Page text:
My first job was to assist Xavier Joseph at the Institut National pour la Formation des Adultes. Our mission was to create a journal which would serve as a link between the social sciences, practice on the ground, and the visions of training of the respective social partners, i.e. the bosses and the workers’ unions, which was very difficult because the Confédération Générale du Travail was extremely backward-looking in this area. The Confédération Française Démocratique du Travail, on the other hand, was very open. And Force Ouvrière had a leader who was close to the CFDT in his ideas, but did not want to cooperate for ideological reasons, as the CFDT was of Christian origin. I worked in this institute for three or four years and reported in the journal Éducation Permanente on a whole series of experiences in adult training which involved mutual learning. For example, EDF, the big electricity company, had decided to have its workers carry out repairs under voltage without cutting off the power. This required the use of glass instruments, which insulate the workers’ hands. The training for this work used video, which was still very new in France. The trainers had the teams of workers filmed by their comrades; one team filmed what the other was doing and they switched afterwards, commenting on each other, it was really very positive.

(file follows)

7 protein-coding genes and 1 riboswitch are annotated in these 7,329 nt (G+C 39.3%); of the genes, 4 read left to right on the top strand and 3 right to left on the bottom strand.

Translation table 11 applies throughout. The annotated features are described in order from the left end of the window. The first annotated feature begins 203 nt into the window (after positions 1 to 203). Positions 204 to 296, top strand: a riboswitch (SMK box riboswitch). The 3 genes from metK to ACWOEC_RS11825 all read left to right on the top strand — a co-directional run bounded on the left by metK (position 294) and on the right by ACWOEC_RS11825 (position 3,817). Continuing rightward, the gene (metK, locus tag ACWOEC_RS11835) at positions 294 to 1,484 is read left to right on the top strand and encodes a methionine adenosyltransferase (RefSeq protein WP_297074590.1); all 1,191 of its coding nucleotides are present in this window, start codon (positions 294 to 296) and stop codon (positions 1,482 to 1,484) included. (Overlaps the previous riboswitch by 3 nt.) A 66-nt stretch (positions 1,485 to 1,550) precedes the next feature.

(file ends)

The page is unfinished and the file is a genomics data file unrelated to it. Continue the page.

During that time, CERFI, the research cooperative we had created with Félix Guattari and a few friends, was in its infancy, because we didn’t have study contracts, so I was obliged to earn a living. After May ’68, many friends could no longer bear to live in a normal working environment and joined the CERFI project of an independent study centre. I was supposedly the general secretary of CERFI; I had to go once a week to collect the post, and one day, I met a woman there who had the issue of the journal Recherches we had produced following the survey of psychiatric hospitals with less than 100 beds, and she said to me: ‘My boss has read this and he would like to see you.’ So we met the person in charge of urban research who was in the process of setting up a research department at the ministry of public works. He said to us: ‘There is a sentence here on page 182: “The state builds facilities which respond to the previous period, because it obeys the demands of the trade unions etc., instead of dealing with professional technical political innovation in the field.” Would you be willing to develop this idea, if we give you money?’ That’s how we started. To test us, the first contract was to design psychiatric facilities in accordance with the doctrine of the sector in the new town of Évry, and then immediately afterwards there was a big call for tenders from all the young research groups that had appeared since 1968. The person in charge of research at the ministry told us to write down freely how we conceived research on urban problems. The results of the call for tenders were very varied, as each group was entitled to express its own ideas. There wasn’t much unity, it was still leftist and urban, but there were classical Communists, statisticians, economists. Félix Guattari and I wrote a text saying that in order to produce collective facilities, we needed institutional promoters of collective facilities, that is to say, bringing together the different dimensions of a facility, and the points of view of the different people involved in the life of this facility, with a work of analysis, and then of synthesis in a proposal for an experimental facility. Our institutional promoter of collective facilities was to define a future facility, but if there was no order for this, we had to do a genealogy of collective facilities, that is to say, a history in which we questioned the bifurcations and conflicts in the conceptions of past facilities. So, we proposed this as research to be financed, and we did the genealogy of collective facilities, which gave rise to an issue of Recherches on facilities and the state. I chose to work on the school, since the question of the school and its limits had always been with me. I immersed myself in the archives and in old books in the manner of Foucault, and I discovered the controversy over mutual schools in nineteenth-century pamphlets. What had struck Foucault was the military and disciplinary aspect, whereas in the manner of Guattari, I looked for lines of flight.